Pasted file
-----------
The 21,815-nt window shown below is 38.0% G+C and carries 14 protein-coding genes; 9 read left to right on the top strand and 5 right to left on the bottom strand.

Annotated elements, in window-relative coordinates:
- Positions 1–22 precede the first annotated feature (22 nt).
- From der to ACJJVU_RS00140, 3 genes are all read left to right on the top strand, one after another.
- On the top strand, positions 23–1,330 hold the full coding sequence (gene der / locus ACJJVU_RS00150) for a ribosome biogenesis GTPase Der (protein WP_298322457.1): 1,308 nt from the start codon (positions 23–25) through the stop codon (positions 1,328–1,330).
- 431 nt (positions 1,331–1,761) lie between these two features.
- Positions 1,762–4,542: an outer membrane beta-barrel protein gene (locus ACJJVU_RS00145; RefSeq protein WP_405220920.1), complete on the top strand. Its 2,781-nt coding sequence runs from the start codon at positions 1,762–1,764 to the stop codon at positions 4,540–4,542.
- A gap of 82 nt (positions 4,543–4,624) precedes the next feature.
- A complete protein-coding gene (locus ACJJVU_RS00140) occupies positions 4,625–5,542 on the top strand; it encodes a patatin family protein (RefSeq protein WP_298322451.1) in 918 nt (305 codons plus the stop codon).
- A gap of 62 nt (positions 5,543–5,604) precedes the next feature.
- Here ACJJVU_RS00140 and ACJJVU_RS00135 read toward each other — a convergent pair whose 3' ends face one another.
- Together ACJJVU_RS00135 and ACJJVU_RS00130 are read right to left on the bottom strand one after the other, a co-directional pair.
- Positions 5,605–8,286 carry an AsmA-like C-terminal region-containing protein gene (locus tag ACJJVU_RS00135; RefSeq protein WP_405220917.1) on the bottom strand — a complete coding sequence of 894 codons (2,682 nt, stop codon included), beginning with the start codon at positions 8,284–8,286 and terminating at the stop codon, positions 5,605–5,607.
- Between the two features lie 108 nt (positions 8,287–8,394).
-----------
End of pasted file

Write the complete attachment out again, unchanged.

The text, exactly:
The 21,815-nt window shown below is 38.0% G+C and carries 14 protein-coding genes; 9 read left to right on the top strand and 5 right to left on the bottom strand.

Annotated elements, in window-relative coordinates:
- Positions 1–22 precede the first annotated feature (22 nt).
- From der to ACJJVU_RS00140, 3 genes are all read left to right on the top strand, one after another.
- On the top strand, positions 23–1,330 hold the full coding sequence (gene der / locus ACJJVU_RS00150) for a ribosome biogenesis GTPase Der (protein WP_298322457.1): 1,308 nt from the start codon (positions 23–25) through the stop codon (positions 1,328–1,330).
- 431 nt (positions 1,331–1,761) lie between these two features.
- Positions 1,762–4,542: an outer membrane beta-barrel protein gene (locus ACJJVU_RS00145; RefSeq protein WP_405220920.1), complete on the top strand. Its 2,781-nt coding sequence runs from the start codon at positions 1,762–1,764 to the stop codon at positions 4,540–4,542.
- A gap of 82 nt (positions 4,543–4,624) precedes the next feature.
- A complete protein-coding gene (locus ACJJVU_RS00140) occupies positions 4,625–5,542 on the top strand; it encodes a patatin family protein (RefSeq protein WP_298322451.1) in 918 nt (305 codons plus the stop codon).
- A gap of 62 nt (positions 5,543–5,604) precedes the next feature.
- Here ACJJVU_RS00140 and ACJJVU_RS00135 read toward each other — a convergent pair whose 3' ends face one another.
- Together ACJJVU_RS00135 and ACJJVU_RS00130 are read right to left on the bottom strand one after the other, a co-directional pair.
- Positions 5,605–8,286 carry an AsmA-like C-terminal region-containing protein gene (locus tag ACJJVU_RS00135; RefSeq protein WP_405220917.1) on the bottom strand — a complete coding sequence of 894 codons (2,682 nt, stop codon included), beginning with the start codon at positions 8,284–8,286 and terminating at the stop codon, positions 5,605–5,607.
- Between the two features lie 108 nt (positions 8,287–8,394).